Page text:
Plasterwork is not a new phenomenon it is actually an ancient means of decorating rooms. History shows that as civilisations developed so too did the use of plastered walls. In some of the oldest civilisations decorated plasterwork was a prominent addition to high status buildings and tombs.
Perhaps the most famous example being the pyramids of Egypt, which contain plasterwork that is at least 4,000 years old and is actually preserved in perfect condition. In some instances it has proved stronger than the stone of the pyramids for where the plaster has been chipped off in antiquity, the stone long ago began to crumble. If the ancient plaster had not been so strong the wall paintings from which we know so much about the ancient Egyptians would have been lost to us.
So important were these ancient Egyptian plasterers that their tools were buried in the tomb with their Pharaoh and there are in the collection of the University College London examples of hand floats which in design and purpose are exactly the same as those in use today. The Egyptians used a plaster made from burnt gypsum for their finest work over a lime base coat, this three coat plasterwork is also exactly the same as is in use today.
The ancient Greeks plastered their temples both internally and externally where they were not covered in marble and in some cases even where they were. The temple of Apollo at Bassae still has the remains of a fine white stucco plaster on its sandstone columns, plaster that is now over 2000 years old.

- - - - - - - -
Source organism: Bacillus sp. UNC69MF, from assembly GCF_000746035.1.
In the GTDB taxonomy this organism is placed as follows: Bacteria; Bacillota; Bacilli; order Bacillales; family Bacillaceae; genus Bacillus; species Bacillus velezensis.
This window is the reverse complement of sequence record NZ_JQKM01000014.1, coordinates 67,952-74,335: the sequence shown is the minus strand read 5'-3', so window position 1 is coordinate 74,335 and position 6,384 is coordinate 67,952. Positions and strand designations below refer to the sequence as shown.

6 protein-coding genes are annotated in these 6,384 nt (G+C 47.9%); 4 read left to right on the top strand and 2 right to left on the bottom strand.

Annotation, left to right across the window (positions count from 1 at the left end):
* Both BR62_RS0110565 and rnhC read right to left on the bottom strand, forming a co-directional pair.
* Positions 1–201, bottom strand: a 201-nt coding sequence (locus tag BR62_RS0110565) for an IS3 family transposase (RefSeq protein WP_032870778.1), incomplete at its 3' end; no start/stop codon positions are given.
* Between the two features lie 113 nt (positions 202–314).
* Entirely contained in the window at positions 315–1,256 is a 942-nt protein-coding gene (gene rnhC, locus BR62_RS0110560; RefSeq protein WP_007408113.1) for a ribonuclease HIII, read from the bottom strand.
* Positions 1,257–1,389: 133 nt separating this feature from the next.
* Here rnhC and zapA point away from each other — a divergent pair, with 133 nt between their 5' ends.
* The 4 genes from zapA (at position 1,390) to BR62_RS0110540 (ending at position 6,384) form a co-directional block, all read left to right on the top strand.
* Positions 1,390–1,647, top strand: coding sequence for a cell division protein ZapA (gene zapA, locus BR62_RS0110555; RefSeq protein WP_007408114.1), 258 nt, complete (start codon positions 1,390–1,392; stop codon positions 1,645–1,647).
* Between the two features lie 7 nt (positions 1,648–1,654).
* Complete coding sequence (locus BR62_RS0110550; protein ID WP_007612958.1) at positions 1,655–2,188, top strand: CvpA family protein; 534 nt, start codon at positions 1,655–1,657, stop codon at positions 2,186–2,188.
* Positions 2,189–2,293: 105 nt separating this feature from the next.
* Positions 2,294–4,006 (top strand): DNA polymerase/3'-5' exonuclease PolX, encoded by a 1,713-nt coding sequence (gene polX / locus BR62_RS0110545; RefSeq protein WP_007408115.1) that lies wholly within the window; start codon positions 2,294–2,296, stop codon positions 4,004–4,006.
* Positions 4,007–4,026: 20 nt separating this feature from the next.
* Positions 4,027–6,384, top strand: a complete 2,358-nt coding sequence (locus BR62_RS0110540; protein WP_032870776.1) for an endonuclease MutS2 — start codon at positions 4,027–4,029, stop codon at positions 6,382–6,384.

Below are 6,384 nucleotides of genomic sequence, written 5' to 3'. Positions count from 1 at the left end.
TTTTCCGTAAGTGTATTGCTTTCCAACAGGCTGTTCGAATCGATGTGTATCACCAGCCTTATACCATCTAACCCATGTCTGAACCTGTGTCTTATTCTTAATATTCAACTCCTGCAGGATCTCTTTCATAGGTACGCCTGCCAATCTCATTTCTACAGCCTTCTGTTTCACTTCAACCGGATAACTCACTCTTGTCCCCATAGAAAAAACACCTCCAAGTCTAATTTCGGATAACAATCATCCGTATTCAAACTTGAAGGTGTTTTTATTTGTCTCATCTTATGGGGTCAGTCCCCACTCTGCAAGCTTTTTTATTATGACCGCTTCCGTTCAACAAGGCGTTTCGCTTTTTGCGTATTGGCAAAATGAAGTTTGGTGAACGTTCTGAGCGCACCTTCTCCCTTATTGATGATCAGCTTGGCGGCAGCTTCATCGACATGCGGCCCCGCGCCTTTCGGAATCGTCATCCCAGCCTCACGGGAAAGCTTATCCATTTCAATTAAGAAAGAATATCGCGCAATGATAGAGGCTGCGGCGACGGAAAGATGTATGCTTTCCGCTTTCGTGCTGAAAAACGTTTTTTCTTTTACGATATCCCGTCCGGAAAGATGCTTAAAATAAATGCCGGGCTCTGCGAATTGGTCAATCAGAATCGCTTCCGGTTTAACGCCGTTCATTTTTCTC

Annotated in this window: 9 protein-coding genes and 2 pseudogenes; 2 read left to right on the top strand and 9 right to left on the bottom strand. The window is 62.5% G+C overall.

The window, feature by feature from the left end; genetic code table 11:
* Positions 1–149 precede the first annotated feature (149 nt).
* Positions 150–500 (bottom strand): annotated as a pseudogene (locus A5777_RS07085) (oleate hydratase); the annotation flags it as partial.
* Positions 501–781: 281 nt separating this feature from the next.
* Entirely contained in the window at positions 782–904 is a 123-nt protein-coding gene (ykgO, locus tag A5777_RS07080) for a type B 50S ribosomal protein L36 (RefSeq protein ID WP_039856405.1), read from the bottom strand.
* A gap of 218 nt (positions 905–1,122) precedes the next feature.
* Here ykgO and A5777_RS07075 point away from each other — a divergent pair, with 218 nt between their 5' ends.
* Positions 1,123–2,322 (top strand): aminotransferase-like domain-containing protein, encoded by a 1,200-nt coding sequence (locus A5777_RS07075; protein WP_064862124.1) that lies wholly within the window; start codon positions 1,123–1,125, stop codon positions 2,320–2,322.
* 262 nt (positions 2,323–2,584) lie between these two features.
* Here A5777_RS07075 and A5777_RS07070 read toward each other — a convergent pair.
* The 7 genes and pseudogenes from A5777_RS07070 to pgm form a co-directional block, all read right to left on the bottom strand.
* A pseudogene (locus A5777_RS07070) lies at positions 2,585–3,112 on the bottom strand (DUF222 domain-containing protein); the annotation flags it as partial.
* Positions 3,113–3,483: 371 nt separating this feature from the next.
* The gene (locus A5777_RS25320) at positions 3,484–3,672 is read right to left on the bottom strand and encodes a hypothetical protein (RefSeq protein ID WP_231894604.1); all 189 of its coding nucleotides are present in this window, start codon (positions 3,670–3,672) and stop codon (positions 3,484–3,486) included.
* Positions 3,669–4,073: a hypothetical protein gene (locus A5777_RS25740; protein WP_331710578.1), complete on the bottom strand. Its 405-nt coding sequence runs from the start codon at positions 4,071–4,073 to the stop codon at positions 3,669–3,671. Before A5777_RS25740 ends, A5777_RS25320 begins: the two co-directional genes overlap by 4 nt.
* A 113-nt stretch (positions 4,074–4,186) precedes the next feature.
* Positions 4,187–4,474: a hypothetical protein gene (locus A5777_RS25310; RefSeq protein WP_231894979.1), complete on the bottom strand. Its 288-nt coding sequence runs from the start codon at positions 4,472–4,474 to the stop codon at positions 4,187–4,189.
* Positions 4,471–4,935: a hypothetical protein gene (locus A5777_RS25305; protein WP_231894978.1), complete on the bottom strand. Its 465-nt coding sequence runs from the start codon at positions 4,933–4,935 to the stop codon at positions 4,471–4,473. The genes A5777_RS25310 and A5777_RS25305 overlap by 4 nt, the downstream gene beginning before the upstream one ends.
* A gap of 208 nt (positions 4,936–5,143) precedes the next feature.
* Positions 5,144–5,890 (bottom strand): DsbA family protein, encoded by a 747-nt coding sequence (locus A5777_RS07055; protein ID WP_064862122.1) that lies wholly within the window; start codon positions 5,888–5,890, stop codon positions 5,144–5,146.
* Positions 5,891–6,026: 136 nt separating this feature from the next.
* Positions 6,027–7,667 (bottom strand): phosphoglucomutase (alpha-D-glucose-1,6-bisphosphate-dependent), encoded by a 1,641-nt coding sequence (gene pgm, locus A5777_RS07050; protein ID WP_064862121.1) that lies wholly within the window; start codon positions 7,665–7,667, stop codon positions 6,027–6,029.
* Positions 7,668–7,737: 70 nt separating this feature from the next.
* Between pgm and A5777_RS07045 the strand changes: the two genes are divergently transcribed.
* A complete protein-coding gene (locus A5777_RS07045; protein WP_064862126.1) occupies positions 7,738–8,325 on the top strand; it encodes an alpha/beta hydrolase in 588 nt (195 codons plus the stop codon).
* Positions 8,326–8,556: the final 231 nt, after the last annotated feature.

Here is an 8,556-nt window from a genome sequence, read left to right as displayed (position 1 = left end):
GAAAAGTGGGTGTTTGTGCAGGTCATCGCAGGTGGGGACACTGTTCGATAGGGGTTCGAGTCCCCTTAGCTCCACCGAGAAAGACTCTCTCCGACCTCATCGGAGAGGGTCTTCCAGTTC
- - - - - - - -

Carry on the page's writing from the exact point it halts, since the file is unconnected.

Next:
Pliny writing about the temple at Elis built around 450 B.C. records a fine white plaster that had been mixed with milk and saffron and then polished by hand, he describes how the walls and the temple still retained the odour of saffron.
The famous Greek realist sculptor Lysippus was the first to be recorded as making plaster casts of the faces of his sitters around 300 B.C., this suggests the art of plaster casting had been practiced and perfected by the Greeks for many years before.
Rome learns from the Greeks
When Greece became a Roman province in 145 B.C. along with the thousands of looted statues, plastering came to Rome. Its popularity took off as fashionable Romans plastered their villas then decorated the plasterwork with vivid designs against which they displayed their collections of statues. Much fine Roman plasterwork was preserved in the ceilings of their vaults, where it was rediscovered when digging a new channel for the Tiber. Many fine examples can be seen in the Victoria and Albert museum in London along finely modelled stucco plaster work from the great baths of Pompeii, demonstrating just how skilled the Roman craftsmen were.